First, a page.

Guess what: real product people, real techies, don’t stand for this stuff. They see it for what it is: legal cheating. And legal cheating that is unlikely to work, to boot.
Amazon.com is an interesting adventure in user experience.
For a time, it was the sine qua non of web UI, just because it was so successful. And many tried to copy it. Then most of us realized: Amazon can do what Amazon is doing because Amazon is Amazon … and you can’t because you’re not.
Circular, illogical, and annoying, but unfortunately true.
Remember the millions of tabs? I grabbed this screenshot from WakeUpLater. I think that at points there were even more:
Listing to the left
And then, of course, the weighty left-hand nav, loaded with things you might want to do, places you might want to go:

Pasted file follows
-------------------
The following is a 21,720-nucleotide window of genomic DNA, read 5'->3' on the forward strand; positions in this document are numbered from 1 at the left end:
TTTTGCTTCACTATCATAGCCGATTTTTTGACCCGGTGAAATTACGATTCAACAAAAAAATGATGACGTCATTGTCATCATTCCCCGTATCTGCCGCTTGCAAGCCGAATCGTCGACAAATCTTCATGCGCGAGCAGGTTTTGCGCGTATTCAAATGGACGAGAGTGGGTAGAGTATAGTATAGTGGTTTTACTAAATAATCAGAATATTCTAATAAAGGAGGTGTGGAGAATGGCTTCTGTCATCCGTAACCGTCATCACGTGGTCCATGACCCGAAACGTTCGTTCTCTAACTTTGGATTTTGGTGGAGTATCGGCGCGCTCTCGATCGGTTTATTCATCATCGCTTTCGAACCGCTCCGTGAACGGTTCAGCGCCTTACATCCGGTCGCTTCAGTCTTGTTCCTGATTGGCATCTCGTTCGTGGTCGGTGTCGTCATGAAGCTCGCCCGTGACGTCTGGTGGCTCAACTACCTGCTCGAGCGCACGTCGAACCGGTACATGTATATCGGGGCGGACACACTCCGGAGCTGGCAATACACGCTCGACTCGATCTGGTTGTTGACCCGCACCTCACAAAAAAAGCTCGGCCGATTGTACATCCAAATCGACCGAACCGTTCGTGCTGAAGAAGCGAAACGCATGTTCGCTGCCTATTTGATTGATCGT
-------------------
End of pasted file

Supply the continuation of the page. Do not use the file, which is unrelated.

Amazon has always had a busy, cluttered, confused user interface, but they’ve always gotten away with it because when ecommerce buyers grow up with you, they learn you, they know you, they grok you, and they love you. And Amazon was our first buy-online girlfriend.
But something is a little different at Amazon.com today:
What’s this at Amazon? White space? No tabs? No heavy left nav? It’s almost Apple-like in its simplicity, you might be tempted to think.
Well, no. It’s still ugly. It’s still unbalanced – a UI only a mother could love.
There is space and breathing room – must have been an edict from Jeff Bezos. And obviously there’s a massive focus on one of Amazon’s key strategic weapons, the Kindle e-reader/tablet. But the overwhelming change is massive, perhaps almost complete personalization.
Almost every single item on the Amazon home page is focused squarely on me:
what I’ve bought recently